How Did You Stop?

V: I happened to see your book Doing Nothing in a bookstore yesterday. In the spring of ’98 I had of vision of doing nothing. I believed it appeared as a result of some sincere inner inquiry about the nature of surrender, and the desire to know God. When I emulated the “vision,” my whole life changed. I stopped doing (and started living). My mind dissolved, and the emptiness took over.

It was kinda cool to see a book called Doing Nothing, when that’s what sums up my life since the Spring of ’98. I browsed your web site and found your talk about Sustained Transcendence interesting, particularly the part about Suzanne Segal.I hadn’t heard of her until now, but I found it interesting that she died of a brain tumor, because there have been times I have felt like something was “growing” in my brain ever since my mind retired a year and half ago. There seems to be a constant “tingling” in my head. When I’m sleeping or dreaming it goes away, but as soon as I awake until I sleep, its presence is there. I am not sure if the “tingle” is the result of, or the cause for, the empty mind experience. Whatever the case may be the experience has been nothing less than a savior. It is like novocaine for the mind!

So, how did you stop doing? How did your search finally end? How did it dawn upon you that you just have to do nothing?

SH: There is no particular circumstance around this realization/non-realization. There are lots of circumstances occurring in my life all the time, as yours no doubt, and this is what interests me more so. In this respect I am interested in exploring the nature of relationship, community, education and so forth.

V: What circumstances in your life have occurred or are occurring?

SH: Much of my doing involves speaking with people in public events/dialogs and currently beginning a school for children which will attempt to embody inquiry into education. Is there something which is of deep interest to you that we should investigate?

V: I am interested to know more about your realization/non-realization, as you put it. How did your search end? What was it that enabled you to stop doing after many years of “searching”?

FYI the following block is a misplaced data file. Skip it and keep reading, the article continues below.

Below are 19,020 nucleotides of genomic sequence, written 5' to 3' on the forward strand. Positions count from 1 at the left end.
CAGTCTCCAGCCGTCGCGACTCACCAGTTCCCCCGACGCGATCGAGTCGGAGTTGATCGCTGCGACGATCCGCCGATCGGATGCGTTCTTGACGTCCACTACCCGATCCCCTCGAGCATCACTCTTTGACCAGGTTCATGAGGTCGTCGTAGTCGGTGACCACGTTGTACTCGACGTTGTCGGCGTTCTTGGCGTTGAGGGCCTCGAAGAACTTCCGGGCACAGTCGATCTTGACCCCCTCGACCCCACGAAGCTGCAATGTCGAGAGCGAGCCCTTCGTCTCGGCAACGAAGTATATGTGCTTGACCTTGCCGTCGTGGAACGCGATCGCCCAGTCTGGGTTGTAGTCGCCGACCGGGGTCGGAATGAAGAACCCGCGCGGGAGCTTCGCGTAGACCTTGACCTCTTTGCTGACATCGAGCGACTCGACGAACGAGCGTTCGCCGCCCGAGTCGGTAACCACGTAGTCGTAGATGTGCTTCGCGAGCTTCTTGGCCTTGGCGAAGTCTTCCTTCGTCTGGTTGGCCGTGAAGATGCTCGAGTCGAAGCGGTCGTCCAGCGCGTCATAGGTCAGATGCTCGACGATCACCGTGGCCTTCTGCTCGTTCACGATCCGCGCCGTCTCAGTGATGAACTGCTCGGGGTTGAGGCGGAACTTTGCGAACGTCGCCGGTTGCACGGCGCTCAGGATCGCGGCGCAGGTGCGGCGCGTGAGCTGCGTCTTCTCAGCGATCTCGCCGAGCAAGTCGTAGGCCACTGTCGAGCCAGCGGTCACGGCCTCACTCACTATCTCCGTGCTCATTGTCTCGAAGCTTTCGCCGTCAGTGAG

SH: There was never a search, only the attempt to acquire power and control over life. This idea, based on the notion of separation, is unrelated to any actuality, as such there is no obvious beginning or end, no point of resolution. Accounts of sudden shifts are interesting in that they imply a before and after, a kind of dualism maintained as memory in the after phase. If there is no before or after, no time to sequence events, then when is the end of the search, the beginning of the search and for that matter what is the search and who is searching?

V: In your book Doing Nothing you write:

“At a young age I was moved by the pain and discord around me and inside me. I sought to find a complete, final and universal answer to this pain. For 25 years I studied the world’s philosophies and religions. I sought out every mystic, seer and magician I could find throughout the world.

It was all useless.

Somewhere in all of this, the discovery occurred that pain and discord were not the problem, but the seeker was. The very grasping for an answer, for a response, for a solution that relieved me of the burden of feeling, was the problem. Without the grasping of the seeker; the nature of the problem fundamentally changes.”

What I am asking is how did the discovery occur? What enabled you to see that the seeker was the problem?

SH: I have no idea. It is an oddly meaningless question (not your questioning which appears to be sincere and to the point) as this notion of the discoverer of the absence of the discoverer then explaining the causality of the discoverer (who isn’t) finding that he isn’t. Maybe language, since it creates a subject-object time bound world is a difficult medium to work with here. The sense is more like the the deconstruction of the ideas surrounding “seeker” and “problem,” but also the sense that this was always known anyway. But I wouldn’t want to imply that there is now some altered state unlike a previous state. There appears to be only one thing occurring, which has always occurred and is outside the mental construction of time.